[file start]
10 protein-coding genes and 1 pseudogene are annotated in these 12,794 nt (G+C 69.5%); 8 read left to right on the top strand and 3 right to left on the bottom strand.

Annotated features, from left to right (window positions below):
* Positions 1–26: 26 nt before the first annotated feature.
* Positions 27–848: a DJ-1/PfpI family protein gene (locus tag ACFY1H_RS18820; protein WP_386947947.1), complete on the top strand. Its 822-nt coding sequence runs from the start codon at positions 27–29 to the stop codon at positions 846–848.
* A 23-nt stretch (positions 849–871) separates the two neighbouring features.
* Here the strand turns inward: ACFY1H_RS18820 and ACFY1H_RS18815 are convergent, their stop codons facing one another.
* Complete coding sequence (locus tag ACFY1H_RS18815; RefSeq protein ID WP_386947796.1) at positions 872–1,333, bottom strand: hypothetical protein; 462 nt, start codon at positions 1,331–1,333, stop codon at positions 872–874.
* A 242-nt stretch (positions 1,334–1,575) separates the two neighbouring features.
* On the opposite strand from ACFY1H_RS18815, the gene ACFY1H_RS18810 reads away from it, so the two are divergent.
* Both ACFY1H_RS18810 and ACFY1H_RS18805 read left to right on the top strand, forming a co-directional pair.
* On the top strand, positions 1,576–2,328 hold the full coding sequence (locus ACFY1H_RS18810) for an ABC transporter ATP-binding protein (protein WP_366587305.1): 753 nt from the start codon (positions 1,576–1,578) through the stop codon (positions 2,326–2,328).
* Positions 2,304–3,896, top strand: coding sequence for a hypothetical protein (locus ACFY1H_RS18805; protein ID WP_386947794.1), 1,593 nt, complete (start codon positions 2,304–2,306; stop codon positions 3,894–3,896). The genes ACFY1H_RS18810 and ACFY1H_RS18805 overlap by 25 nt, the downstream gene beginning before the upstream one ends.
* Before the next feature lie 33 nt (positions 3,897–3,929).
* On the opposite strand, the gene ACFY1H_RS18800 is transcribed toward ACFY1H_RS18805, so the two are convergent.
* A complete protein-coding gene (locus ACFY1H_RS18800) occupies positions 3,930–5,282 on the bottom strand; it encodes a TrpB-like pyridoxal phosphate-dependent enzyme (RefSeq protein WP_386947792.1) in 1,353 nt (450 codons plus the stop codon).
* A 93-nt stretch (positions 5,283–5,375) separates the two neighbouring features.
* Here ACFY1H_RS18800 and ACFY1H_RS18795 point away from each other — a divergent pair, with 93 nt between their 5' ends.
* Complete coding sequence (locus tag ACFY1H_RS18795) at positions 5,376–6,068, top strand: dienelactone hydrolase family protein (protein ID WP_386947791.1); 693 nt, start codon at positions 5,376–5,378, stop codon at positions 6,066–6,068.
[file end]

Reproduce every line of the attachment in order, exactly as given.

10 protein-coding genes and 1 pseudogene are annotated in these 12,794 nt (G+C 69.5%); 8 read left to right on the top strand and 3 right to left on the bottom strand.

Annotated features, from left to right (window positions below):
* Positions 1–26: 26 nt before the first annotated feature.
* Positions 27–848: a DJ-1/PfpI family protein gene (locus tag ACFY1H_RS18820; protein WP_386947947.1), complete on the top strand. Its 822-nt coding sequence runs from the start codon at positions 27–29 to the stop codon at positions 846–848.
* A 23-nt stretch (positions 849–871) separates the two neighbouring features.
* Here the strand turns inward: ACFY1H_RS18820 and ACFY1H_RS18815 are convergent, their stop codons facing one another.
* Complete coding sequence (locus tag ACFY1H_RS18815; RefSeq protein ID WP_386947796.1) at positions 872–1,333, bottom strand: hypothetical protein; 462 nt, start codon at positions 1,331–1,333, stop codon at positions 872–874.
* A 242-nt stretch (positions 1,334–1,575) separates the two neighbouring features.
* On the opposite strand from ACFY1H_RS18815, the gene ACFY1H_RS18810 reads away from it, so the two are divergent.
* Both ACFY1H_RS18810 and ACFY1H_RS18805 read left to right on the top strand, forming a co-directional pair.
* On the top strand, positions 1,576–2,328 hold the full coding sequence (locus ACFY1H_RS18810) for an ABC transporter ATP-binding protein (protein WP_366587305.1): 753 nt from the start codon (positions 1,576–1,578) through the stop codon (positions 2,326–2,328).
* Positions 2,304–3,896, top strand: coding sequence for a hypothetical protein (locus ACFY1H_RS18805; protein ID WP_386947794.1), 1,593 nt, complete (start codon positions 2,304–2,306; stop codon positions 3,894–3,896). The genes ACFY1H_RS18810 and ACFY1H_RS18805 overlap by 25 nt, the downstream gene beginning before the upstream one ends.
* Before the next feature lie 33 nt (positions 3,897–3,929).
* On the opposite strand, the gene ACFY1H_RS18800 is transcribed toward ACFY1H_RS18805, so the two are convergent.
* A complete protein-coding gene (locus ACFY1H_RS18800) occupies positions 3,930–5,282 on the bottom strand; it encodes a TrpB-like pyridoxal phosphate-dependent enzyme (RefSeq protein WP_386947792.1) in 1,353 nt (450 codons plus the stop codon).
* A 93-nt stretch (positions 5,283–5,375) separates the two neighbouring features.
* Here ACFY1H_RS18800 and ACFY1H_RS18795 point away from each other — a divergent pair, with 93 nt between their 5' ends.
* Complete coding sequence (locus tag ACFY1H_RS18795) at positions 5,376–6,068, top strand: dienelactone hydrolase family protein (protein ID WP_386947791.1); 693 nt, start codon at positions 5,376–5,378, stop codon at positions 6,066–6,068.